In 1972, Eastland was reelected with 58 percent of the vote in his closest contest ever. His Republican opponent, Gil Carmichael, an automobile dealer from Meridian, was likely aided by President Richard Nixon's landslide reelection in 49 states, including taking 78 percent of Mississippi's popular vote. However, Nixon had worked "under the table" to support Eastland, a long-time personal friend. Nixon and other Republicans provided little support for Carmichael to avoid alienating conservative Southern Democrats.
The Republicans worked to elect two House candidates, Trent Lott and Thad Cochran. They later were elected and became influential senators from the state. Recognizing that Nixon would handily carry Mississippi, Eastland did not endorse the national Democratic candidate, George McGovern of South Dakota, who was considered a liberal. Four years later, Eastland supported the candidacy of fellow Southern Democrat Jimmy Carter of Georgia, rather than Nixon's successor, President Gerald R. Ford, Jr. Eastland's former press secretary, Larry Speakes, a Mississippi native, served as a press spokesman for Gerald Ford and US Senator Robert J. Dole in the latter's vice-presidential campaign on the Ford ticket.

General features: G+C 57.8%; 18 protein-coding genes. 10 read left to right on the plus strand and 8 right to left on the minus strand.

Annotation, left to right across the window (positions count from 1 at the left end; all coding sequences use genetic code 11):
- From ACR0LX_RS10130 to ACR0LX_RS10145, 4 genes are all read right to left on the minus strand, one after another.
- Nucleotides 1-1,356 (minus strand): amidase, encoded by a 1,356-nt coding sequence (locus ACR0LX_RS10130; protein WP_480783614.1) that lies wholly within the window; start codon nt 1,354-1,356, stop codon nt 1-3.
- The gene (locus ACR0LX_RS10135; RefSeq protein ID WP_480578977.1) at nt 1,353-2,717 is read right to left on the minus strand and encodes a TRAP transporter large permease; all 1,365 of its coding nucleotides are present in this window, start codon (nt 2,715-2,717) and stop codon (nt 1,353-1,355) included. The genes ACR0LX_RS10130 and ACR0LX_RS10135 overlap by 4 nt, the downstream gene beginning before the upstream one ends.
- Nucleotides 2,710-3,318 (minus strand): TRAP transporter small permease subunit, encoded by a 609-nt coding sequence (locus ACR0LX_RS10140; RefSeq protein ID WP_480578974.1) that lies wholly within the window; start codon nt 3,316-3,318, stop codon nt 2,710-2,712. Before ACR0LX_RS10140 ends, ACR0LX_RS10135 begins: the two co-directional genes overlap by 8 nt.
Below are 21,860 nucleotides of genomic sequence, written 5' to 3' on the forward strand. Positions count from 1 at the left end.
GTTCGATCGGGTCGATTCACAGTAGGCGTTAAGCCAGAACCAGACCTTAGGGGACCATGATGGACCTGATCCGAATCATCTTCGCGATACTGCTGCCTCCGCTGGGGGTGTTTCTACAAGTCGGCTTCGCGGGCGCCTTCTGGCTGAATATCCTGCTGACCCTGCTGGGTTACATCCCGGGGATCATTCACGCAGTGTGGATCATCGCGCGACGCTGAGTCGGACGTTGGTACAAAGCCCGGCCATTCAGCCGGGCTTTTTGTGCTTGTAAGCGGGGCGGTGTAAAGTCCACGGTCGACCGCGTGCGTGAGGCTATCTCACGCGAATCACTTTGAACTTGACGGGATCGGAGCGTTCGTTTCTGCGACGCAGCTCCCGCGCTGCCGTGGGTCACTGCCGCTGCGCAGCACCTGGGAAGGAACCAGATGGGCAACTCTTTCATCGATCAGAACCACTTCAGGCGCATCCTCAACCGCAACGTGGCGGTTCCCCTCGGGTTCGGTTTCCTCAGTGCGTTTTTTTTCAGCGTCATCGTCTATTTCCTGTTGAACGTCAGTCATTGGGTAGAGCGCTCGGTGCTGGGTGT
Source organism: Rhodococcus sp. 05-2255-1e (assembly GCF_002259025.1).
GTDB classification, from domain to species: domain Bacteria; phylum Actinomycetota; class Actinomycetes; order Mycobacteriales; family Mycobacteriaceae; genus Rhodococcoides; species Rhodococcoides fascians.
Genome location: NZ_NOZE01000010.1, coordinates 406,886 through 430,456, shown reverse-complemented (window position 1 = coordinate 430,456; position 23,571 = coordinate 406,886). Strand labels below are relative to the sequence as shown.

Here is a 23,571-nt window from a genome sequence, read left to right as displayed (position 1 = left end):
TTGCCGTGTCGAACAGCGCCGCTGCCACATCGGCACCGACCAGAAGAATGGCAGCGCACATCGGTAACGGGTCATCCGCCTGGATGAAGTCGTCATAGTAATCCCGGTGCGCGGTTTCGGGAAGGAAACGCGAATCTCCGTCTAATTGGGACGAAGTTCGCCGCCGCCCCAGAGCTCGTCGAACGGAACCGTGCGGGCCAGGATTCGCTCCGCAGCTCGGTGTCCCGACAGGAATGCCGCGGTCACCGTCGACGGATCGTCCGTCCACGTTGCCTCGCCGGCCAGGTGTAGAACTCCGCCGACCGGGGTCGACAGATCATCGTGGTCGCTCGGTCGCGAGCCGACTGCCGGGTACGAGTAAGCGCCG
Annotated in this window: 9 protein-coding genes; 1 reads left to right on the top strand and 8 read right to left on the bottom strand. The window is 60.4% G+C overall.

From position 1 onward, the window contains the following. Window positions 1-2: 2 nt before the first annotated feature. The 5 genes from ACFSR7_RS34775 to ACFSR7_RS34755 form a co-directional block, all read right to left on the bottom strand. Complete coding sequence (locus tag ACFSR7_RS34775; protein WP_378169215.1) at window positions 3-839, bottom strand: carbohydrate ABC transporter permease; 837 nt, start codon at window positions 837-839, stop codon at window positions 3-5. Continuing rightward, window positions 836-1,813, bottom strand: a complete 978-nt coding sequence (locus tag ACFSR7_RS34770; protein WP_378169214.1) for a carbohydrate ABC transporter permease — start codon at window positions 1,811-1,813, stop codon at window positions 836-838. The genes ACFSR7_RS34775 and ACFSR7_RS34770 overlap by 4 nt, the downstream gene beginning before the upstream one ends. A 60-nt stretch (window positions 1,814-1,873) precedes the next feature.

During his last Senate term, Eastland served as President pro tempore of the Senate, as he was the longest-serving Democrat in the Senate.
Eastland is known for having opposed integration and the American Civil Rights Movement, which became increasingly active in the mid-20th century. When the Supreme Court issued its decision in the landmark case Brown v. Board of Education of Topeka, Kansas 347 US 483 (1954), ruling that segregation in public schools was unconstitutional, Eastland, like most Southern Democrats, denounced it. In a speech given in Senatobia, Mississippi on August 12, 1955, he announced:
"On May 17, 1954, the Constitution of the United States was destroyed because of the Supreme Court's decision. You are not obliged to obey the decisions of any court which are plainly fraudulent sociological considerations."
Eastland testified to the Senate ten days after the Brown decision:
The Southern institution of racial segregation or racial separation was the correct, self-evident truth which arose from the chaos and confusion of the Reconstruction period. Separation promotes racial harmony. It permits each race to follow its own pursuits, and its own civilization. Segregation is not discrimination... Mr. President, it is the law of nature, it is the law of God, that every race has both the right and the duty to perpetuate itself. All free men have the right to associate exclusively with members of their own race, free from governmental interference, if they so desire.